painting / 繪畫
Painting showing a standing figure of Avalokiteśvara holding a willow branch and a vase. Blank cartouche at top left. Ink and colours on silk.
- 851-900 (circa)
- Excavated/Findspot: Qian Fo Dong, Ch.liii.005 (from bundle Ch.liii at Cave 17 at Ch’ien Fo Tung (pinyin: Qian Fo Dong))
- (Asia,China,Gansu (province),Dunhuang,Qian Fo Dong (Caves of the Thousand Buddhas))
- Excavated/Findspot: 千佛洞
- Height: 148.3 centimetres
- Width: 55.9 centimetres
This impressive standing figure of the Bodhisattva Avalokitesvara, holding a willow spray in his right hand and a sprinkler vase in his left, displays features shared with other representations of the same Bodhisattva, such as those shown in Pls. 2 and 3 and in Vol. 1, Pl. 23.
The suggestion for a possible date in the second half of the ninth century arises from resemblances to the dated painting of four Avalokitesvaras, Manjusri and Samantabhadra, dedicated in A.D. 864 (Vol. 1, Pl. 23). The four figures there do not display the same swaying pose as the present painting, but the general outline of the face and arrangement of the headdress is very similar. Beginning with the headdress, the hair is seen above an elaborate crown, in a high chignon. Below the crown, the hair frames the forehead in a smooth curve, and around the ears and the upper part of the shoulders as a continuous narrow black edging. The nimbus is also of the same type as two of those in the dated painting, with a single outer band ornamented with cloud motifs.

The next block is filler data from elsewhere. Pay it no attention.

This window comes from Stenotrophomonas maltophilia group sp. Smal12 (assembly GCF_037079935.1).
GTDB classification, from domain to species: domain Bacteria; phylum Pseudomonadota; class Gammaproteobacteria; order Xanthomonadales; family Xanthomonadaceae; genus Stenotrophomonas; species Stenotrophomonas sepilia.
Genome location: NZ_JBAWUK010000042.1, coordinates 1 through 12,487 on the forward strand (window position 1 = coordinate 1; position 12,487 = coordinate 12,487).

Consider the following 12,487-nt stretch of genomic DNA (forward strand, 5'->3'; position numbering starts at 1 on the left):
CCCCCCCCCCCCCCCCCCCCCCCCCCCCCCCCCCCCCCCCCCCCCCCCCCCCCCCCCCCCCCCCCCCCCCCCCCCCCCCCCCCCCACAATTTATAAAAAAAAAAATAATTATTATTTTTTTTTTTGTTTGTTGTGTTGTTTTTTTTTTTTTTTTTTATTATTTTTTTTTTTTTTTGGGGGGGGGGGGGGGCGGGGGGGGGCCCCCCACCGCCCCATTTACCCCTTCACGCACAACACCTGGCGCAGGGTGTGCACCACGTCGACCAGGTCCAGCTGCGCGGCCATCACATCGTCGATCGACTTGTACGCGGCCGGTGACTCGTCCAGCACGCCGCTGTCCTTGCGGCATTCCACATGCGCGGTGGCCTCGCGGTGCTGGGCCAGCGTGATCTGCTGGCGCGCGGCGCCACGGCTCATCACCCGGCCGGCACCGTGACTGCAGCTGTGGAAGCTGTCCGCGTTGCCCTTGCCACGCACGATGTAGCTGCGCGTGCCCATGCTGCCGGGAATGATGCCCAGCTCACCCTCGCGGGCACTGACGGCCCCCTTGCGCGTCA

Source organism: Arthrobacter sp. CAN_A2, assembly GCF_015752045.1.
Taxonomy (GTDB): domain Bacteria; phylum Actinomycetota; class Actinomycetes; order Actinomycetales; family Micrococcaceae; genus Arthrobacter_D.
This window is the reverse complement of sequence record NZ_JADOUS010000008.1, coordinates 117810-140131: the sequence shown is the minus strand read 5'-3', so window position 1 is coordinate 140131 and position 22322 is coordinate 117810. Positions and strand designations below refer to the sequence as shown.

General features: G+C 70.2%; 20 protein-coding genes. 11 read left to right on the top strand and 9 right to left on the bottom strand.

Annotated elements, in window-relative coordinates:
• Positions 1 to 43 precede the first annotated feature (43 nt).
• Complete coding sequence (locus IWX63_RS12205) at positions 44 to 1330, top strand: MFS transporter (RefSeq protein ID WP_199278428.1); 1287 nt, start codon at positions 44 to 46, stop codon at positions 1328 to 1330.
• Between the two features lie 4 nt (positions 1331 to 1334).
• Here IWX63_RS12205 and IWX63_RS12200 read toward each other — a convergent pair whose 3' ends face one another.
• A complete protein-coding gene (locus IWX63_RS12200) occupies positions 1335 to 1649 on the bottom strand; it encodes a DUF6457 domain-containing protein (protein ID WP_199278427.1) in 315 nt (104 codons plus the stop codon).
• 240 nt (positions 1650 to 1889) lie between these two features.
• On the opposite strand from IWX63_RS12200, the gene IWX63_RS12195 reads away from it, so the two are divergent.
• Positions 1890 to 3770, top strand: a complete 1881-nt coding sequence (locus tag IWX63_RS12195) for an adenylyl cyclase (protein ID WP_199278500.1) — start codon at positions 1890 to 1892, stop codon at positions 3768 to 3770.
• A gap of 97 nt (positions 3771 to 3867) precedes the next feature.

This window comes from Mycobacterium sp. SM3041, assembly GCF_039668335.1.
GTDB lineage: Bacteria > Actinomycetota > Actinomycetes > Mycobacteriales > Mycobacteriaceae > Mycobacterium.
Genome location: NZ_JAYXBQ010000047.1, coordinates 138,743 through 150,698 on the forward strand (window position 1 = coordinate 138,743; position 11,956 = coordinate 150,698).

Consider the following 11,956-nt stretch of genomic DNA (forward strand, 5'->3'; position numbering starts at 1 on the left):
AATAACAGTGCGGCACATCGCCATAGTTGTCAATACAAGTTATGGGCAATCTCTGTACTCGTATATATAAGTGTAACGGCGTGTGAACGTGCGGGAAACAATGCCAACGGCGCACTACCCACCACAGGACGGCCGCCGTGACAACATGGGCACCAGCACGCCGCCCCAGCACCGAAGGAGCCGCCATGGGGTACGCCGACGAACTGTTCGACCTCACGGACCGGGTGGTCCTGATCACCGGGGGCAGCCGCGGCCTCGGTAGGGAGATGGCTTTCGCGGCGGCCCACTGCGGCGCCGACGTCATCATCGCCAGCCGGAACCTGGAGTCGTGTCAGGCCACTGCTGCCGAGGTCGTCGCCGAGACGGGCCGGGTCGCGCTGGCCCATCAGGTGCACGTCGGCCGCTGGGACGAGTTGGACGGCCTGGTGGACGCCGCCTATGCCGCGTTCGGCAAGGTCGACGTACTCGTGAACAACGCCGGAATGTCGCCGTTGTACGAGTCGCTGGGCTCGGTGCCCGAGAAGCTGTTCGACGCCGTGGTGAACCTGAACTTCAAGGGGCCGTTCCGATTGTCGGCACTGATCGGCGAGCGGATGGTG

Turning to the garments, the upper half of the body, clearly under Indian influence, is unclothed save for ornaments and scarves. Behind the shoulders, the apparently unsupported double loop of one of the latter again recalls the four Avalokitesvaras of the dated painting, as does the yellow and orange under-robe with its agitated pattern of folds.
In both paintings, but especially in the present one, it is clear that considerable attention was paid to achieving a harmonious balance of curving forms. There is under-drawing in a pale red as well as in ink, and darker ink has been used to accent salient features such as the eyelids and the mouthline. The latter shows the first signs of a development from a plain line with swelling ends to a hooked form. It is interesting to note that the final accenting lines in a darker ink quite often ignore the outlines earlier laid down in red or pale ink, suggesting that a different hand or master painter was responsible for adding the final touches.此精美的觀世音菩薩立像，右手持小柳枝，左手持淨瓶，姿態與圖2、3以及第1卷圖23等的觀音像相同。
For full acquisition history, see 1919,0101,0.1.
- Ch.liii.005 (Stein no.)
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Object reference number: RFC613
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